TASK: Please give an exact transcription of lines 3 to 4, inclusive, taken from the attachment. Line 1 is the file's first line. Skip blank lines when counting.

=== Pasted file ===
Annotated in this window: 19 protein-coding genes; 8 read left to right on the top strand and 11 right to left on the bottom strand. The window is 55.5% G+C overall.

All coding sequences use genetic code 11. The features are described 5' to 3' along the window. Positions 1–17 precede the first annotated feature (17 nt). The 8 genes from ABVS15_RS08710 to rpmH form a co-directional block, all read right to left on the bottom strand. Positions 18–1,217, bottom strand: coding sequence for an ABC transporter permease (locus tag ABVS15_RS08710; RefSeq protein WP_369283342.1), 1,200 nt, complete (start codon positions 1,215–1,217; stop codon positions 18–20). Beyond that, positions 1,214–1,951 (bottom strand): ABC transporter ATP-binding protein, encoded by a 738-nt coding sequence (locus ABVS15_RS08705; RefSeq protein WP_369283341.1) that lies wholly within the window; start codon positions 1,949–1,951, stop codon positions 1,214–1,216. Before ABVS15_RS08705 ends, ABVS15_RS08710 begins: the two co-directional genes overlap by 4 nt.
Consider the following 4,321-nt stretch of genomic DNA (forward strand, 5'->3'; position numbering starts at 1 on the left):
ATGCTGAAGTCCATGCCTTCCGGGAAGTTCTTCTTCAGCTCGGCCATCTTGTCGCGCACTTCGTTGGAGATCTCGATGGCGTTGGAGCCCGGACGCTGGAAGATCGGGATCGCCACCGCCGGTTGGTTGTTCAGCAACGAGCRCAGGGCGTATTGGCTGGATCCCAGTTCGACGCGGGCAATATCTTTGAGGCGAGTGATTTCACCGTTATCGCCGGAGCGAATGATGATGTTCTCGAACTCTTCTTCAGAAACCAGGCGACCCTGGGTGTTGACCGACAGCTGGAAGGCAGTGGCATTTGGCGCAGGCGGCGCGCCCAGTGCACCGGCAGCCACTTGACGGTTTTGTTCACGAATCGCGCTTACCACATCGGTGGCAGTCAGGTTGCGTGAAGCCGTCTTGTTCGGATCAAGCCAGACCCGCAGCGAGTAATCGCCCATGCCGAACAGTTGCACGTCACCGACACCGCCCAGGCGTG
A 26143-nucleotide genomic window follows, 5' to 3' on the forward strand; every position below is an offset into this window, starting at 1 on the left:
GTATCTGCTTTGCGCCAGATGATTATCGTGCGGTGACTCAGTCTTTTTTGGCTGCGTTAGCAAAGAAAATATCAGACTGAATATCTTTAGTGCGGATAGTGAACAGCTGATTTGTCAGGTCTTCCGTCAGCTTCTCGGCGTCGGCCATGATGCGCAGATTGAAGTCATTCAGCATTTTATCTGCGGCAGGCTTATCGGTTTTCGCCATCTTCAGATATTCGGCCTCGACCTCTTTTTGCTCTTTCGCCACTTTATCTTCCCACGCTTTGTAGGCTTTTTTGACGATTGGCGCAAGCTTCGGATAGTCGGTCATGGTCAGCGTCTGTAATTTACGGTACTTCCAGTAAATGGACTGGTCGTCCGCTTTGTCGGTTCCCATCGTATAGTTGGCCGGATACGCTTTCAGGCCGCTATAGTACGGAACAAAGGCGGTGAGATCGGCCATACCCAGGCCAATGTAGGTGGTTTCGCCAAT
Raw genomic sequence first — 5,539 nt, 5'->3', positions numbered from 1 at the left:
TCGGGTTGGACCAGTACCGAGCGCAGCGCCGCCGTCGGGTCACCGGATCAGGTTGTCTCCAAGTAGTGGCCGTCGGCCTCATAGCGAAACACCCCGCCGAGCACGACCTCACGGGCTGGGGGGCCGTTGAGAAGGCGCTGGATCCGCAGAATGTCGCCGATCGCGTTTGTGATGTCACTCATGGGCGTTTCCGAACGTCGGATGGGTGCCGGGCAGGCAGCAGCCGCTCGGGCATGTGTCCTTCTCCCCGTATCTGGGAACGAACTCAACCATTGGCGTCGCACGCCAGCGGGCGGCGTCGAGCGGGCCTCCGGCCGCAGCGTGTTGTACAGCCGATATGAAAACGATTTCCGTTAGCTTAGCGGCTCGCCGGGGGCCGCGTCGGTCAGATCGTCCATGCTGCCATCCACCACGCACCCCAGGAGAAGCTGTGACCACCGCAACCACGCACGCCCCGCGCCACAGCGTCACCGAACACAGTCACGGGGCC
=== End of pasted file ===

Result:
Consider the following 4,321-nt stretch of genomic DNA (forward strand, 5'->3'; position numbering starts at 1 on the left):
ATGCTGAAGTCCATGCCTTCCGGGAAGTTCTTCTTCAGCTCGGCCATCTTGTCGCGCACTTCGTTGGAGATCTCGATGGCGTTGGAGCCCGGACGCTGGAAGATCGGGATCGCCACCGCCGGTTGGTTGTTCAGCAACGAGCRCAGGGCGTATTGGCTGGATCCCAGTTCGACGCGGGCAATATCTTTGAGGCGAGTGATTTCACCGTTATCGCCGGAGCGAATGATGATGTTCTCGAACTCTTCTTCAGAAACCAGGCGACCCTGGGTGTTGACCGACAGCTGGAAGGCAGTGGCATTTGGCGCAGGCGGCGCGCCCAGTGCACCGGCAGCCACTTGACGGTTTTGTTCACGAATCGCGCTTACCACATCGGTGGCAGTCAGGTTGCGTGAAGCCGTCTTGTTCGGATCAAGCCAGACCCGCAGCGAGTAATCGCCCATGCCGAACAGTTGCACGTCACCGACACCGCCCAGGCGTG